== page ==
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MANSFIELD, county-seat of Richland, is about midway between Columbus and Cleveland, about sixty-three miles from each.  It is a prosperous manufacturing and railroad centre; is on the P., Ft. W. & C., B. & O., L. E. & W., and N. W. O. Railroads.  The Intermediate Penitentiary is now in course of erection there.  County officers, 1888: Auditor, John U. NUNMAKER; Clerk, John C. BURNS; Commissioners, Christian BAER, David BOALS, John ILER; Coroner, Eli STOFER; Infirmary Directors, George BECKER, Edwin PAYNE, Joseph FISHER; Probate Judge, Andrew J. MACK; Prosecuting Attorney, Hubbert E. BELL; Recorder, William F. VOEGELE; Sheriff, Bartholomew FLANNERY; Surveyor, Orlando F. STEWART; Treasurer, Edward REMY.  City officers, 1888: Mayor, R. B. McCRORY; Clerk, John Y. GESSNER; Marshal, H. W. LEMON; Civil Engineer, Jacob LAIRD; Chief of Fire Department, George KNOFFLOCK; Street Commissioner, A. C. LEWIS; Solicitor, Marion DOUGLASS.  Newspapers: Herald, Republican, George U. and W. F. HARN, editors; News, Republican, CAPPELLER and HIESTAND, editors; Shield and Banner, Democratic, GAUMER and JOHNSTON, editors; Courier, German, L. S. KUEBLER, editor and publisher; Democrat, Democratic, A. J. BAUGHMAN, editor and publisher; Buckeye Farmer, agricultural, W. N. MASON, editor and publisher.  Churches: 1 Baptist, 1 Believers in Christ, 1 Catholic, 1 Christian, 1 Congregational, 1 Evangelical German, 3 Lutheran, 1 Episcopal Methodist, 1 African Methodist, 1 Presbyterian, 1 Reformed Presbyterian, 1 United Brethren, 1 Protestant Episcopal.  Banks: Citizens’ National, George F. CARPENTER, president, S. A. JENNINGS, cashier; Farmers’ National, J. S. HEDGES, president; Mansfield Savings, M. D. HARTER, president, R. BRINKERHOFF, cashier; Sturges’, W. M. STURGES, president, John WOOD, cashier.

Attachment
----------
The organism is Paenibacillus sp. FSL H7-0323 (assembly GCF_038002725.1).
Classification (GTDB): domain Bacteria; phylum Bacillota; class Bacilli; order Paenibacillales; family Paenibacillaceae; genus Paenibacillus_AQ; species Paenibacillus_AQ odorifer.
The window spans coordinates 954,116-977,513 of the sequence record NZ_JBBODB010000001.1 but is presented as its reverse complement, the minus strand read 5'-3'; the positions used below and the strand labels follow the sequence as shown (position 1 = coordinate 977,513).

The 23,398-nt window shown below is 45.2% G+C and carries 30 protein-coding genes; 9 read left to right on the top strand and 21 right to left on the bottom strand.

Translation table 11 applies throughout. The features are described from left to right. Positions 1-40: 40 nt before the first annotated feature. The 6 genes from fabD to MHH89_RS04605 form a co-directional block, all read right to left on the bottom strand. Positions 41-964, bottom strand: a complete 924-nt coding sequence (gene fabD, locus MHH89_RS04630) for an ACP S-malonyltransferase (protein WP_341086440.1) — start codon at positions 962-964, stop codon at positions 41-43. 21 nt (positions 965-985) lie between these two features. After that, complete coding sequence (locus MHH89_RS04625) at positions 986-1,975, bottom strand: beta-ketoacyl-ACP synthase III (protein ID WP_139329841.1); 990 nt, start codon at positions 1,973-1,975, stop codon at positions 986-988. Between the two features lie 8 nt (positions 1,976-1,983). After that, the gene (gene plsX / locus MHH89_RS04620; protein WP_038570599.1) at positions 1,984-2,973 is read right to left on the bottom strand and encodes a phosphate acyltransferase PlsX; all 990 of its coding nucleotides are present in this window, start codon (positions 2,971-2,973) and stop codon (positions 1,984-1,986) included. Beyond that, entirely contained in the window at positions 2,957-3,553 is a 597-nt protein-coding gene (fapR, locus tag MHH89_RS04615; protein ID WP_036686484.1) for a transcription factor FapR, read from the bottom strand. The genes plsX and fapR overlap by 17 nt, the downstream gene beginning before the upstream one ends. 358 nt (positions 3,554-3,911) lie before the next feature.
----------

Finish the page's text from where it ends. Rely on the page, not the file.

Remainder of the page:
Manufactures and Employees.Larabee Manufacturing Co., vehicle chafe irons, 12 hands; BODINE Roofing Co., 7; E. J. FORNEY & Co., linseed oil, 9; Jacob CLINE, cooperage, 18; BISSMAN & Co., coffee, spices, etc., 16; Union Foundry and Machine Co., 12; GILBERT, WAUGH & Co., flour, etc., 15; HICKS-BROWN Co., flour, etc., 15; Mansfield Barrel Co., cooperage, 14; BARNETT Brass Co., bras goods, 42; AULTMAN & TAYLOR Co., engines, etc., 330; NAIL & FORD, planing mill, 25; Mansfield Plating Co., nickel-plating, 11; Buckeye Suspender Co., 84; Mansfield Steam Boiler Works, 42; Mansfield Carriage Hardware Co., 57; HUMPHREY Manufacturing Co., pumps, etc., 182; Mansfield Machine Works, 100; Mansfield Buggy Co., 97; FAUST & WAPPNER, furniture, 4; S. N. FORD & Co., sash, doors and blinds, 70; BAXTER Stove Co., 96; MILLS, ELLSWORTH & Co., bending works, 25; R. LEAN & Son, harrows, 12; Western Suspender Co., suspenders, 85; CRAWFORD & TAYLOR, crackers, etc., 80; Herald Co., printing, 21; HAUTZENROEDER & Co., cigars, 285; DANFORTH & PROCTOR, sash, doors and blinds, 25; Ohio Suspender Co., 33; Mansfield Box Manufacturing Co., paper boxes, 15; Shield and Banner Co., printing, 19; News Printing Co., printing and binding, 22.–State Report, 1888.